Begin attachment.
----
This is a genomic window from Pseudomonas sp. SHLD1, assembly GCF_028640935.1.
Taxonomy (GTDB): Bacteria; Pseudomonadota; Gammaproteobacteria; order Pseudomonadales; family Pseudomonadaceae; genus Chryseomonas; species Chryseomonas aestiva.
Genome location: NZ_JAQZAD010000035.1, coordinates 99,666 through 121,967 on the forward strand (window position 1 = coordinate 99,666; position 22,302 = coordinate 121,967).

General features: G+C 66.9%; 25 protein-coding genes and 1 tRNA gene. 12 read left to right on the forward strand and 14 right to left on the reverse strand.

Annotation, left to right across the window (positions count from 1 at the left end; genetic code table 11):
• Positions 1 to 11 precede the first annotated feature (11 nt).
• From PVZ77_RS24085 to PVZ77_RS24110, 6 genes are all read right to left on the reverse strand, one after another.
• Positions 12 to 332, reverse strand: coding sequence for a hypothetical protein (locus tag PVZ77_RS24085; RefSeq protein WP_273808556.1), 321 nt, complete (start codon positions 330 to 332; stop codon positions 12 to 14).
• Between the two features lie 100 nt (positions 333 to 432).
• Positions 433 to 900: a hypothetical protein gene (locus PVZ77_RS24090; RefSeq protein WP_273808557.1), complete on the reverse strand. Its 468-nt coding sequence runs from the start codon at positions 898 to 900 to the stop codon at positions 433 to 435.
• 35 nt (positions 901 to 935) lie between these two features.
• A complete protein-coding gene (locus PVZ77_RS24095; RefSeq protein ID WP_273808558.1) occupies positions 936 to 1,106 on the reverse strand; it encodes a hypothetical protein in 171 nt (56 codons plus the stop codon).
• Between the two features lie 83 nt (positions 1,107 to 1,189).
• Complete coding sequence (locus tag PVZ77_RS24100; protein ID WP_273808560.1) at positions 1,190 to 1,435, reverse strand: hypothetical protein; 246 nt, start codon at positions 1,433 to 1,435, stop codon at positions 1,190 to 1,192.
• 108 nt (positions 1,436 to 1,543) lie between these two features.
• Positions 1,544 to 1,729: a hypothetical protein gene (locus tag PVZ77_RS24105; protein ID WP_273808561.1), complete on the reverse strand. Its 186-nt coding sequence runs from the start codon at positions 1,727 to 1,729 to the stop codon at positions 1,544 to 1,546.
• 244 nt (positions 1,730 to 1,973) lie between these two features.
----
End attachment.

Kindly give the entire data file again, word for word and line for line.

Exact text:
This is a genomic window from Pseudomonas sp. SHLD1, assembly GCF_028640935.1.
Taxonomy (GTDB): Bacteria; Pseudomonadota; Gammaproteobacteria; order Pseudomonadales; family Pseudomonadaceae; genus Chryseomonas; species Chryseomonas aestiva.
Genome location: NZ_JAQZAD010000035.1, coordinates 99,666 through 121,967 on the forward strand (window position 1 = coordinate 99,666; position 22,302 = coordinate 121,967).

General features: G+C 66.9%; 25 protein-coding genes and 1 tRNA gene. 12 read left to right on the forward strand and 14 right to left on the reverse strand.

Annotation, left to right across the window (positions count from 1 at the left end; genetic code table 11):
• Positions 1 to 11 precede the first annotated feature (11 nt).
• From PVZ77_RS24085 to PVZ77_RS24110, 6 genes are all read right to left on the reverse strand, one after another.
• Positions 12 to 332, reverse strand: coding sequence for a hypothetical protein (locus tag PVZ77_RS24085; RefSeq protein WP_273808556.1), 321 nt, complete (start codon positions 330 to 332; stop codon positions 12 to 14).
• Between the two features lie 100 nt (positions 333 to 432).
• Positions 433 to 900: a hypothetical protein gene (locus PVZ77_RS24090; RefSeq protein WP_273808557.1), complete on the reverse strand. Its 468-nt coding sequence runs from the start codon at positions 898 to 900 to the stop codon at positions 433 to 435.
• 35 nt (positions 901 to 935) lie between these two features.
• A complete protein-coding gene (locus PVZ77_RS24095; RefSeq protein ID WP_273808558.1) occupies positions 936 to 1,106 on the reverse strand; it encodes a hypothetical protein in 171 nt (56 codons plus the stop codon).
• Between the two features lie 83 nt (positions 1,107 to 1,189).
• Complete coding sequence (locus tag PVZ77_RS24100; protein ID WP_273808560.1) at positions 1,190 to 1,435, reverse strand: hypothetical protein; 246 nt, start codon at positions 1,433 to 1,435, stop codon at positions 1,190 to 1,192.
• 108 nt (positions 1,436 to 1,543) lie between these two features.
• Positions 1,544 to 1,729: a hypothetical protein gene (locus tag PVZ77_RS24105; protein ID WP_273808561.1), complete on the reverse strand. Its 186-nt coding sequence runs from the start codon at positions 1,727 to 1,729 to the stop codon at positions 1,544 to 1,546.
• 244 nt (positions 1,730 to 1,973) lie between these two features.